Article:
It's not whether you win or lose; it's whether or not you had a good bet.
Nareed
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October 9th, 2011 at 4:56:32 AM permalink
Quote: Wizard

Fecha: 9 de Octobre, 2011
Palabra: Telo


Today's word has no English equivalent. It may not be known outside of Argentina either.



I'd never heard of it before.

It's curious there's no exact equivalent in English. In Mexico such places are known as "hotel de paso."

Mi novia rompe neustro relación después de la llevé a ese telo sucio. = My girlfriend broke our relationship after I took her to that filthy telo.



Mi novia rompIÓ nuestrA relacion despues de QUE la llevé a ese telo sucio.
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pacomartin
pacomartin
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October 9th, 2011 at 5:56:52 AM permalink
Quote: Wizard

Today's word has no English equivalent.



There is no equivalent need for a word in the USA. The small families, higher rates of living alone, and the more than 4 million hotel rooms available in this country, means that renting rooms by the hour is confined to slums.

Many countries have some equivalent. Love hotels are everywhere in Japan. Although the motivation in Japan seems to be less getting away from the relatives as it is to indulge in make use of some fantasy or dedicated equipment. I was talking to a woman who was raised in Hong Kong, and she implied that a normal middle class couple has virtually no privacy since so many family members live together.

I remember reading that in Vietnam, the government decided to start arresting large numbers of people having sex in the bushes in a public park. Naturally, they assumed they were cracking down on prostitution. They were surprised to find that the majority of couples were married, and were just desperately looking for a little privacy from their relatives (at no cost).

I would think that Las Vegas would be the near perfect city for the married couple looking for a place to go to help their sex life. With 150K hotel rooms, many of which are dirt cheap midweek, you can afford an overnight tryst far from electric bills, washing machines, and the kids.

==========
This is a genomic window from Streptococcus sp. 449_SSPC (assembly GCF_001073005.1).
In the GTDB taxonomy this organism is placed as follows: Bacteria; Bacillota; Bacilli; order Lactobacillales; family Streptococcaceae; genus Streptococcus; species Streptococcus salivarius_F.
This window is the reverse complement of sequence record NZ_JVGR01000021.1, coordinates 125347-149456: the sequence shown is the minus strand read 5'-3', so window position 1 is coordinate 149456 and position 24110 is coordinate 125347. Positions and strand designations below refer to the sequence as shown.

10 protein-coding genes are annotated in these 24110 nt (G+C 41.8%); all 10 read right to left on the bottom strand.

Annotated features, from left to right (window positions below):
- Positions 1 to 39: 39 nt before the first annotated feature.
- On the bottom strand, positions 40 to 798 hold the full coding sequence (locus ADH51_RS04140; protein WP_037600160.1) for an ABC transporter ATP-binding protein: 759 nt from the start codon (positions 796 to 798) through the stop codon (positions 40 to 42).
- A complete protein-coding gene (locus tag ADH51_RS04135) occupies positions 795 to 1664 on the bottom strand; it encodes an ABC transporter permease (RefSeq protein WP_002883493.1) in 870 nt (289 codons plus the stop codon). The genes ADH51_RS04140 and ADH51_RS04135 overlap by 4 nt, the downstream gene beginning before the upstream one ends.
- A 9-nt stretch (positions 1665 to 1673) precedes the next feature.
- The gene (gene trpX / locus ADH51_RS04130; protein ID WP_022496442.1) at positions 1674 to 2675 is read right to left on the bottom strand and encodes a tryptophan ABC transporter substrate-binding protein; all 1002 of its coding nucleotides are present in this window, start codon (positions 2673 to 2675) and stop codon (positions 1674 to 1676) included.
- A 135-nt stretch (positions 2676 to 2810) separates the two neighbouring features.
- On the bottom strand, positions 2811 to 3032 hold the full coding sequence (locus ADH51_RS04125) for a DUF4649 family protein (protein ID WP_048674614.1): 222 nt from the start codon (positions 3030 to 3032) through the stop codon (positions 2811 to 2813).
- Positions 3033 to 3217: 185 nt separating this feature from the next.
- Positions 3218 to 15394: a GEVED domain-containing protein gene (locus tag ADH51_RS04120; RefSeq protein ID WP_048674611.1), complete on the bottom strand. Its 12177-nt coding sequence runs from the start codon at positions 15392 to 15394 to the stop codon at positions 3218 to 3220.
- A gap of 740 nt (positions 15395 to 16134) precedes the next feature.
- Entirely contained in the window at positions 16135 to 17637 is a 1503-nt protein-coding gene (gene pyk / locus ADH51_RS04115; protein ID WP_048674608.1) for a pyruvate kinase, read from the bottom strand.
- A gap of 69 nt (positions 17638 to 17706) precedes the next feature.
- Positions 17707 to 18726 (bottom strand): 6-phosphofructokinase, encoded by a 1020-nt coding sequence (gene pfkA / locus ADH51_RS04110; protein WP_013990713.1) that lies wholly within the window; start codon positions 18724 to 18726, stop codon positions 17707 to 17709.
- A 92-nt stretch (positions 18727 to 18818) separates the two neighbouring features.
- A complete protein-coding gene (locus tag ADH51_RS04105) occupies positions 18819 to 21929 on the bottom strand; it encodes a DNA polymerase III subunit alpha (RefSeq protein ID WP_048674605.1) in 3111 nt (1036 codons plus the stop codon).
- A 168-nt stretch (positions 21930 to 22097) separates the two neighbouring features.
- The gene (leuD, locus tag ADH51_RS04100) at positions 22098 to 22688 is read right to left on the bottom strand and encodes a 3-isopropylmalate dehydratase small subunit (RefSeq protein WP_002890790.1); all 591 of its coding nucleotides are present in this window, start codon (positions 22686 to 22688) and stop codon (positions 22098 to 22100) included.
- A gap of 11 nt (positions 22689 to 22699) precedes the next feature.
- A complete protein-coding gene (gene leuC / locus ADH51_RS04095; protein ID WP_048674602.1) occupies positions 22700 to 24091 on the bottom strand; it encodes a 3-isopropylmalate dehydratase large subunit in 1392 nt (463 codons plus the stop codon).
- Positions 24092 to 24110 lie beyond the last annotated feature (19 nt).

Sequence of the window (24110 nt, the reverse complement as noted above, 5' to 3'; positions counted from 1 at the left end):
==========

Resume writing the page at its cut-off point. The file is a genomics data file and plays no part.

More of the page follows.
Nareed
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October 9th, 2011 at 6:38:41 AM permalink
Quote: pacomartin

There is no equivalent need for a word in the USA. The small families, higher rates of living alone, and the more than 4 million hotel rooms available in this country, means that renting rooms by the hour is confined to slums.



Such conditions don't exist in Mexico, yet the hotels under discussion are largely found in the worse parts of town, too. Mostly they cater to prostitution. In small towns, it's not unusual for all hotels to charge hourly rates, too.
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Wizard
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October 9th, 2011 at 8:02:49 AM permalink
In Macau some of the hotels that cater to the prostitution business offer rooms by both the day and the hour. The Rio is a good example. New review, by the way, check it out.

I have only vaguely heard of some motels in the US doing this, as in Mexico, in parts of town that cater to prostitution. There are a number of dilapidated motels between the El Cortez and the Western that I suspect are used for this purpose.

In contrast, I find the concept of the telo rather romantic, where loving couples go.
It's not whether you win or lose; it's whether or not you had a good bet.